Mississippi Gov. Tate Reeves Signs ‘Safer Act’ to Preserve Single-Sex Spaces in Education

Caden Pearson
By Caden Pearson
May 15, 2024Politics
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Mississippi Gov. Tate Reeves Signs ‘Safer Act’ to Preserve Single-Sex Spaces in Education
Mississippi Gov. Tate Reeves speaks in the Rose Garden of the White House in Washington on Sept. 28, 2020. (Mandel Ngan/AFP via Getty Images)

Gov. Tate Reeves (R-Miss.) signed a bill into law on Monday that he described as a “win for girls and women,” requiring people in public education buildings to use restrooms that align with their biological sex, not their “gender identity.”

The legislation, known as the Securing Areas for Females Effectively and Responsibly (SAFER) Act, mandates that all public education institutions have single-sex restrooms, changing areas, and dormitories.

This effectively bans men who identify as women from using women’s restrooms and changing rooms.

Under the SAFER Act, students are also granted the right to be housed in single-sex educational housing spaces with individuals of the same sex.

Social fraternities and sororities operating single-sex housing facilities on public lands are also required to comply with state law regarding single-sex housing.

The legislation restricts access to sex-designated facilities, allowing individuals to enter only those facilities designated for their biological sex, except under specific circumstances such as accompanying a child or for emergency purposes.

The legislation includes enforcement and legal provisions, permitting private enforcement and authorizing the attorney general to enforce compliance.

Furthermore, it provides definitions for terms such as “female,” “male,” and “sex,” emphasizing biological characteristics as the determining factor for sex. According to the legislation, sex is defined as “‘solely determined by a birth’ without regard to the fluidity of how someone acts or feels.’”

In a statement, Mr. Reeves confirmed that he signed the bill into law on Monday morning, calling it a “common sense” policy and expressing bemusement that protecting women’s spaces had become necessary after the Biden administration changed Title IX rules.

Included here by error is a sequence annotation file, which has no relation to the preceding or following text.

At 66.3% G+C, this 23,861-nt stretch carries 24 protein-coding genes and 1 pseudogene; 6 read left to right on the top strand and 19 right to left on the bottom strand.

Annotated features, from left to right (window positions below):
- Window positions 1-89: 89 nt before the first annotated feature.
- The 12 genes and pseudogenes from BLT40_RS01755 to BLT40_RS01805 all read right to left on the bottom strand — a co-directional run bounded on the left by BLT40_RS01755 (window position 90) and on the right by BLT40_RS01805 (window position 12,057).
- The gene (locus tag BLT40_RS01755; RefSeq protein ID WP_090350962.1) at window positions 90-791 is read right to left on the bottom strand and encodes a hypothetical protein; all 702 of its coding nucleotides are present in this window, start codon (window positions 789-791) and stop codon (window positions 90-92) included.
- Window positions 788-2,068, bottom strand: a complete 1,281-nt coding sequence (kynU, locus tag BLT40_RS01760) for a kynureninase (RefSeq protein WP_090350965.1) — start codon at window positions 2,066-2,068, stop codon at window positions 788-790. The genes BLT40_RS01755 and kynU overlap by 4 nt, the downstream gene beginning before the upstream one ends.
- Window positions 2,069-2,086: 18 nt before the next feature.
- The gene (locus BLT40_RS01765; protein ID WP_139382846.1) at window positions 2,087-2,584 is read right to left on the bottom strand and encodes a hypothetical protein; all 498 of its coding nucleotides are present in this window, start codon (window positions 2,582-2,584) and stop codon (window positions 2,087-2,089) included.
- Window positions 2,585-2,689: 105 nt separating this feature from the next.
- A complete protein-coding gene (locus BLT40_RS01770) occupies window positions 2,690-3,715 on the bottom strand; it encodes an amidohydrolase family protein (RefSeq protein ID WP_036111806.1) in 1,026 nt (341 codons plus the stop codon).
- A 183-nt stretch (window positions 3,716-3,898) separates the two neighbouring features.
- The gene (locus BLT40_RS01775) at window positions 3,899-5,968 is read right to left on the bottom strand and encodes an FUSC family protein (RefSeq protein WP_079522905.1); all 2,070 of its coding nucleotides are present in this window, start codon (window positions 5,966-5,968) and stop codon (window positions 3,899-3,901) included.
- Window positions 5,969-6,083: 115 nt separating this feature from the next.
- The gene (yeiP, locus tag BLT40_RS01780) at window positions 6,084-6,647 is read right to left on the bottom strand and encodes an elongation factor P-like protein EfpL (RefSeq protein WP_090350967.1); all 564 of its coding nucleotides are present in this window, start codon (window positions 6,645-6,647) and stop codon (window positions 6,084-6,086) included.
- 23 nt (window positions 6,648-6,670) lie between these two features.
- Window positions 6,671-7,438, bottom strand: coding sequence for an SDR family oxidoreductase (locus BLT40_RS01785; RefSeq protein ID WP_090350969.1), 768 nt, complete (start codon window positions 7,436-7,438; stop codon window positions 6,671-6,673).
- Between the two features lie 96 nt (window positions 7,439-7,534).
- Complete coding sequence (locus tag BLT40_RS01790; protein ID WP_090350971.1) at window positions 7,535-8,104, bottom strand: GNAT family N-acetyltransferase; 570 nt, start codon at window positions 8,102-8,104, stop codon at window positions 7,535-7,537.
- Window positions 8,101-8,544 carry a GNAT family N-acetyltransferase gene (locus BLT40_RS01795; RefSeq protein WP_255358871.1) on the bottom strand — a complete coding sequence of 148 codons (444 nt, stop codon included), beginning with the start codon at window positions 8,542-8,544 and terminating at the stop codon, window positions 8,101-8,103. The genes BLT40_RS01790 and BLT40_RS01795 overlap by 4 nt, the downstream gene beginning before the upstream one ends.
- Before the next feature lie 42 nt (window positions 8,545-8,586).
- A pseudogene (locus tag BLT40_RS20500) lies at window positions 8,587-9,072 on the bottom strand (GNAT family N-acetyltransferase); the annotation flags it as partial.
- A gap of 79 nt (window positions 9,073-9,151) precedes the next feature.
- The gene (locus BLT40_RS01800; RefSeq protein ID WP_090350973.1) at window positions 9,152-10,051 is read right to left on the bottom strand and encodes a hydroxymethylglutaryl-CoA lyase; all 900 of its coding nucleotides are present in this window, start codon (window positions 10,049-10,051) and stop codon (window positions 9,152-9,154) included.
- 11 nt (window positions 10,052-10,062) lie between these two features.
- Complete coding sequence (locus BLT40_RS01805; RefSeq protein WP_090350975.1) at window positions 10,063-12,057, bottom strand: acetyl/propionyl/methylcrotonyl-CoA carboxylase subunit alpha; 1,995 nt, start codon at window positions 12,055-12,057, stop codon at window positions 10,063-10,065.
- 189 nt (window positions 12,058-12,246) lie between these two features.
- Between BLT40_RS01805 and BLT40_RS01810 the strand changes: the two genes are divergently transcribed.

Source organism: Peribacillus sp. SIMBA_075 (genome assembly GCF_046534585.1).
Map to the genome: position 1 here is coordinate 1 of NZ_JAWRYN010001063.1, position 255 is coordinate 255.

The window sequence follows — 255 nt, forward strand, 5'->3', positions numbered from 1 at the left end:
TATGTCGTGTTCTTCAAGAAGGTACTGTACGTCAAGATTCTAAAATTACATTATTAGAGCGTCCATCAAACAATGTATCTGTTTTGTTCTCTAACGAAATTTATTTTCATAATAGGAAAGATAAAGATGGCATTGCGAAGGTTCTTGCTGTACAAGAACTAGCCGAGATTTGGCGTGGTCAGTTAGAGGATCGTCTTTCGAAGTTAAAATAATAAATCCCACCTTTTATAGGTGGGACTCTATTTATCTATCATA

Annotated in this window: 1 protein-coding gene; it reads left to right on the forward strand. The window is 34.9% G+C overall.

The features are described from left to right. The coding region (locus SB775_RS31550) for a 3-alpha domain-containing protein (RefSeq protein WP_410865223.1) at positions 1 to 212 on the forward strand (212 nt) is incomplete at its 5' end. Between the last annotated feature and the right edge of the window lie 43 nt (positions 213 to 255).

“The far-left radicals aren’t going to like it … but in Mississippi, we’re going to protect women’s spaces,” he wrote on social media platform X.

“We have to pass a law to protect women in bathrooms, sororities, locker rooms, dressing rooms, shower rooms, and more,” he added.

The governor pledged to “push back” on any more “kooky ideas that harm biological women.”

The bill, passed during the 2024 Regular Session of the Mississippi Legislature, is part of a series of conservative-led initiatives targeting LGBT policies that Republicans believe impact the safety and integrity of women-only spaces and sports.

Recently, the U.S. Education Department announced revisions to Title IX, broadening its scope to include gender identity and sexual orientation among the protected categories under the sex discrimination law applicable to federally funded schools and education programs.

The federal department’s rulemaking interpreted federal law to allow individuals who identify as transgender to use facilities such as restrooms and locker rooms that do not correspond with their biological sex, should they choose to do so.

This interpretation has been upheld by several states via legislation allowing transgender people to use restrooms that align with their “gender identity,” rather than requiring them to use spaces designated for their biological sex.

Mississippi is among 15 Republican-led states that have sued the Biden administration over the new Title IX regulations.

Title IX, an element of the Educational Amendments of 1972, was formulated to establish equality between men and women in most aspects of education.

Some states also specifically allow the use of restrooms or changing rooms that align with an individual’s chosen “gender identity.”

Through a mixture of changes to state law and court orders, over a dozen states allow individuals to use restrooms that are designated for the opposite sex. These include Delaware, California, Colorado, Hawaii, Illinois, Massachusetts, Michigan, Maine, Minnesota, New Jersey, Nevada, New Mexico, New York state, Oregon, Pennsylvania, Rhode Island, Vermont, and Washington.

On the other hand, certain states have laws, rules, or court decisions in place to protect some single-sex spaces. These states include Alabama, Arkansas, Florida, Idaho, Iowa, Kansas, Kentucky, Mississippi, Missouri, Nebraska, North Dakota, Oklahoma, Tennessee, and Texas.

From The Epoch Times

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